Women may have a greenish yellow, frothy, fishy-smelling vaginal discharge with irritation and soreness in the genital area.
Men usually have no symptoms, but a few have a frothy discharge from the penis and mild pain or discomfort during urination.
Examination of a sample of the discharge under a microscope usually enables doctors to identify trichomoniasis.
Infected people and their sex partners are treated with antibiotics.
Using condoms during genital sex can help prevent passing trichomoniasis and other sexually transmitted infections (STIs) from one person to another.
(See also Overview of Sexually Transmitted Infections Overview of Sexually Transmitted Infections (STIs) Sexually transmitted infection (STI) refers to an infection that is passed through blood, semen, vaginal fluids, or other body fluids during oral, anal, or genital sex with an infected partner... read more .)
Trichomonas vaginalis commonly causes an STI of the vagina in women and an STI of the urinary tract in men and women. Women are much more likely to develop symptoms. About 20% of women develop trichomoniasis of the vagina (trichomonas vaginitis Trichomonal Vaginitis Trichomonal vaginitis is a vaginal infection caused by the protozoa Trichomonas vaginalis. Trichomonal vaginitis is usually sexually transmitted. It can cause a green or yellow discharge... read more ) during their reproductive years.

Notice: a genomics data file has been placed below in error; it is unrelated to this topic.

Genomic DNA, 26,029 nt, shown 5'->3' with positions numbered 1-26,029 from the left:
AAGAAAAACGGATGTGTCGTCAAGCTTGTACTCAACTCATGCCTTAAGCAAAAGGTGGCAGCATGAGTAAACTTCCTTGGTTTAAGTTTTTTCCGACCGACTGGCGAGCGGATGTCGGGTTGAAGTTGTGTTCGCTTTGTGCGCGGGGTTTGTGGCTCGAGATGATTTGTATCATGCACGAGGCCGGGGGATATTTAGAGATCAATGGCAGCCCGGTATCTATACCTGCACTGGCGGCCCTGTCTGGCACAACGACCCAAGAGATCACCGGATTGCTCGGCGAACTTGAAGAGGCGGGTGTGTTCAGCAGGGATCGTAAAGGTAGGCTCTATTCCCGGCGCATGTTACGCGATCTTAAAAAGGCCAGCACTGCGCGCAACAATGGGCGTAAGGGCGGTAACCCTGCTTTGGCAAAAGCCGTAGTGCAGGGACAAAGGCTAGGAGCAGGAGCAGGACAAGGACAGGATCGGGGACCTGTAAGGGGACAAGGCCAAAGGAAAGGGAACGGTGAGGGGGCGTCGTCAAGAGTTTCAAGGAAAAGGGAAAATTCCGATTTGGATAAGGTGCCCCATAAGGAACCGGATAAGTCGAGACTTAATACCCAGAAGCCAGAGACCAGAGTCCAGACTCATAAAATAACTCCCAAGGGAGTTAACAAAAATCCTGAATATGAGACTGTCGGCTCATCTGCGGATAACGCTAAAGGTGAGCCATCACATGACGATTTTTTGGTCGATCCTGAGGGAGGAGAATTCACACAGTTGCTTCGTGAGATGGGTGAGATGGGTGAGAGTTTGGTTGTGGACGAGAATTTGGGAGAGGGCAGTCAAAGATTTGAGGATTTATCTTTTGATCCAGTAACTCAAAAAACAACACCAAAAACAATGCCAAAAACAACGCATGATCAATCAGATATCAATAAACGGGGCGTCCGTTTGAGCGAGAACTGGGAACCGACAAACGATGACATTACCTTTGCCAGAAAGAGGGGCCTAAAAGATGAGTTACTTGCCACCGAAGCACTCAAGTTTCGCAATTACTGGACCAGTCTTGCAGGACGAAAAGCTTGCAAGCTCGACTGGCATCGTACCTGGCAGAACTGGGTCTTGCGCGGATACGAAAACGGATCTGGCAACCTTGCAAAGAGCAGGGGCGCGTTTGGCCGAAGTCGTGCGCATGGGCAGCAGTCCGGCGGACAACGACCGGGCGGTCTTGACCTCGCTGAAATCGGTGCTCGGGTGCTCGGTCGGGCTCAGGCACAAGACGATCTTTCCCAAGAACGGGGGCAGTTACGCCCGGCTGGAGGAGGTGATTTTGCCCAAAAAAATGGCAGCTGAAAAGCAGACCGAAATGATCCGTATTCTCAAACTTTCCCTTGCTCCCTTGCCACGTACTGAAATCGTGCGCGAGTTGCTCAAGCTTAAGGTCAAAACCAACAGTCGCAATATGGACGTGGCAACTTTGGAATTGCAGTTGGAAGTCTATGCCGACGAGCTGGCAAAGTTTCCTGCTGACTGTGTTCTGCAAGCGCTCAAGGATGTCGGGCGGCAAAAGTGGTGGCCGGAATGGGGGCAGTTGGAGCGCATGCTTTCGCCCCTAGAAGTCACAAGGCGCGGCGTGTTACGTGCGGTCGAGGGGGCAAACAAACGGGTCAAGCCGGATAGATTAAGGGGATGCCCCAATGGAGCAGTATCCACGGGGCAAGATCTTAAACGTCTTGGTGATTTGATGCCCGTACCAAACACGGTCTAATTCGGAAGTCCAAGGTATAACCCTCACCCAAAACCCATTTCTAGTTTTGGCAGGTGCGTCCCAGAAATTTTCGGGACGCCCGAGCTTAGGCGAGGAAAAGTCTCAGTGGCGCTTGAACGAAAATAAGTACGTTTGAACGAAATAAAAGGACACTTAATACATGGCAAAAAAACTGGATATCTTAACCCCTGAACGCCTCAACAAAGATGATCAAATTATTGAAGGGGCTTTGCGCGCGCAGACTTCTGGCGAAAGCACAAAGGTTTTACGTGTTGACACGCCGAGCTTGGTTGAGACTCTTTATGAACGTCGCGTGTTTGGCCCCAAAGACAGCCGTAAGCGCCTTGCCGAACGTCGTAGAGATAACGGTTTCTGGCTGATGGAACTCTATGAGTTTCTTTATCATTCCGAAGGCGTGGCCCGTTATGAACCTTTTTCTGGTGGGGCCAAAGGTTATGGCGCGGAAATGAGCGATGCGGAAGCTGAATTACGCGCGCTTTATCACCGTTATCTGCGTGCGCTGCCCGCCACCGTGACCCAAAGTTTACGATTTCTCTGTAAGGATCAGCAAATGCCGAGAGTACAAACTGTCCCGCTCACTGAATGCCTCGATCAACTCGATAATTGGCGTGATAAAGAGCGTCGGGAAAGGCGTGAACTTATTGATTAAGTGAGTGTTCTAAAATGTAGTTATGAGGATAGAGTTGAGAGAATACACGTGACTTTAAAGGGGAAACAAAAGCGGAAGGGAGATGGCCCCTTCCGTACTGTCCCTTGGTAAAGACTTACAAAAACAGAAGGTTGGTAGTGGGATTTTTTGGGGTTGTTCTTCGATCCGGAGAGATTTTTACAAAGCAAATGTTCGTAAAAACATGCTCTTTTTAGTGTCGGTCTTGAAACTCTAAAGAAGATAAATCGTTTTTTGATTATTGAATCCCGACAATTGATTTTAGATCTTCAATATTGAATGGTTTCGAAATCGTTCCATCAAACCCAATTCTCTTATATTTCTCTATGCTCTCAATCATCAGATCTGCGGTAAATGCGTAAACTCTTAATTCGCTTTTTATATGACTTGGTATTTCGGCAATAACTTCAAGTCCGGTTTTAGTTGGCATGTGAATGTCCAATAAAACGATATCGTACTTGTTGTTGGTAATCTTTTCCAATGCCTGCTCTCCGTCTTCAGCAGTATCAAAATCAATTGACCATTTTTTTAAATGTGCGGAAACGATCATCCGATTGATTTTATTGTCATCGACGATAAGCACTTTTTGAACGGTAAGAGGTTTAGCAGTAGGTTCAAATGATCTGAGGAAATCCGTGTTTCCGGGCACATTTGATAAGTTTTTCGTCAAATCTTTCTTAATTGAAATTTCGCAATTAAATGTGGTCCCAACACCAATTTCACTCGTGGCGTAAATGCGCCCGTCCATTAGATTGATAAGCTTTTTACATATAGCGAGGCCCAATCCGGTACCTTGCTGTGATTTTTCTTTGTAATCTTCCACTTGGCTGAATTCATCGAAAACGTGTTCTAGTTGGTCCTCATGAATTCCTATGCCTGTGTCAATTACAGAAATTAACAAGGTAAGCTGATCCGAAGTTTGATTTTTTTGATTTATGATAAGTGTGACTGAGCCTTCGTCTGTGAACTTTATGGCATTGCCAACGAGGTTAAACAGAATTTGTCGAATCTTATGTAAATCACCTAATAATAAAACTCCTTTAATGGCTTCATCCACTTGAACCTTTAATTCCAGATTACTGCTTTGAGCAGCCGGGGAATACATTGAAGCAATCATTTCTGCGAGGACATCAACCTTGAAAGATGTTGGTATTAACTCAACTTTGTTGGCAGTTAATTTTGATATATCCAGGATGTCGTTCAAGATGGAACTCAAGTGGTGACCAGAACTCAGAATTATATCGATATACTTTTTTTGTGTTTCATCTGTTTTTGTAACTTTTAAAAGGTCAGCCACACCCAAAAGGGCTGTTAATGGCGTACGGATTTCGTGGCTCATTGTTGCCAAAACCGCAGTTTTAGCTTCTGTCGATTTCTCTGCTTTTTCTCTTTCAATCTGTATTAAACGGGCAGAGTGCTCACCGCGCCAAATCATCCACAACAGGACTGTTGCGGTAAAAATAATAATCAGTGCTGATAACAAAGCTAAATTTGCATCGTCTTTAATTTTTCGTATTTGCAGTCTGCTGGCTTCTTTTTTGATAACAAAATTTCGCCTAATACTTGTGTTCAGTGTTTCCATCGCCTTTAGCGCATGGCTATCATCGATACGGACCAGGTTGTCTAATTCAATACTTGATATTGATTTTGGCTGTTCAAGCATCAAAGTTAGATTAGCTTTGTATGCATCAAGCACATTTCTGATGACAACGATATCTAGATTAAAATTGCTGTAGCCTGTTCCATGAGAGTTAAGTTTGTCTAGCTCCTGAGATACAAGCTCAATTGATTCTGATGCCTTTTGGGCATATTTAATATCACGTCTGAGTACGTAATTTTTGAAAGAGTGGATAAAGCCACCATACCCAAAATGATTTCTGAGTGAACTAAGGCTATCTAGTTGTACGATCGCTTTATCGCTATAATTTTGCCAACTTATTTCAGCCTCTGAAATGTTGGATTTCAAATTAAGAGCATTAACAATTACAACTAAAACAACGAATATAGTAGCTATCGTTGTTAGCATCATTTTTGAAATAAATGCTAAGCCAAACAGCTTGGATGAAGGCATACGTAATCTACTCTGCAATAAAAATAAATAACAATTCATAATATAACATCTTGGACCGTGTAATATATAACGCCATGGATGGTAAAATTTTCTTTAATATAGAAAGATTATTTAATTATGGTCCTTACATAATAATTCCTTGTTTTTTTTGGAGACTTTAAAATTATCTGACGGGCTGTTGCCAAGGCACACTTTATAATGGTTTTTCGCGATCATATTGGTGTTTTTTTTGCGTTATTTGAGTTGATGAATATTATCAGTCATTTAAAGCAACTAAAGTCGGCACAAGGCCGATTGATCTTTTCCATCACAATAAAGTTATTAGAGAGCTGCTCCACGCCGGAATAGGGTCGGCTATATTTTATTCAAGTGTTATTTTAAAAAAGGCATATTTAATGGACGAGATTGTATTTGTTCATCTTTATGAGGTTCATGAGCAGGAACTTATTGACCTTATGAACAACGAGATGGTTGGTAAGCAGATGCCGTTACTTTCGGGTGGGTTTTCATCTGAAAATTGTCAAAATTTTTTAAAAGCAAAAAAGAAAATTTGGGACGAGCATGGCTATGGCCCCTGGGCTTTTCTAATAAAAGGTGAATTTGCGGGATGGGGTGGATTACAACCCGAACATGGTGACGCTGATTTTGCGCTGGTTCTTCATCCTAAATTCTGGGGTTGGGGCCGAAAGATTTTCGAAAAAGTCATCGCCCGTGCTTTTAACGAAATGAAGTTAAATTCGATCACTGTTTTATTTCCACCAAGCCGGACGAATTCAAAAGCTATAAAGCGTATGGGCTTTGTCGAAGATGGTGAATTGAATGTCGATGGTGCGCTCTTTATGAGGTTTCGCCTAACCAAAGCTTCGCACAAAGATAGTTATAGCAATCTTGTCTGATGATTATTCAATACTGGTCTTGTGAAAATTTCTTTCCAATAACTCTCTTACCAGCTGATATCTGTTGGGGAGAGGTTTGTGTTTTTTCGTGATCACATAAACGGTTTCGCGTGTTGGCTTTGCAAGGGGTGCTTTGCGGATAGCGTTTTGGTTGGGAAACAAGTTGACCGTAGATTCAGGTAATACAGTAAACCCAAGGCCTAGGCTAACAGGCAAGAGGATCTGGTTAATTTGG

People with trichomoniasis may also have gonorrhea Gonorrhea Gonorrhea is a sexually transmitted infection caused by the bacteria Neisseria gonorrhoeae, which infect the lining of the urethra, cervix, rectum, or throat, or the membranes that cover... read more or other STIs.
Symptoms of Trichomoniasis
In women, the infection usually starts with a greenish yellow, frothy, fishy-smelling discharge from the vagina. In some women, the discharge is slight. The genital area may be irritated and sore, and sexual intercourse may be painful. In severe cases, the genital area and surrounding skin may be inflamed, and the tissues around the vagina's opening (labia) may be swollen. Urination may be painful or frequent, as occurs in a bladder infection. Urinary and vaginal symptoms may occur alone or together.
Most men with trichomoniasis of the urethra (the tube carries urine from the bladder out of the body) have no or only mild symptoms, but they can still infect their sex partners. Some men have a frothy discharge from the penis, pain during urination, and an urge to urinate frequently.
Did You Know...
Diagnosis of Trichomoniasis
Examination and sometimes culture of a sample of the discharge or urine
Doctors suspect trichomoniasis in the following people:
Women with vaginal infections Overview of Vaginitis (Vaginal Infection or Inflammation) Vaginal infections are one of the most common reasons women see their doctor, accounting for millions of visits each year. Vaginal infections are caused by infectious organisms (such as bacteria... read more as well as their sex partners
The organism is much more difficult to detect in men than in women.
In women, the diagnosis can usually be made quickly by examining a sample of the vaginal discharge with a microscope and identifying the organism. If results are unclear, the sample is cultured for several days.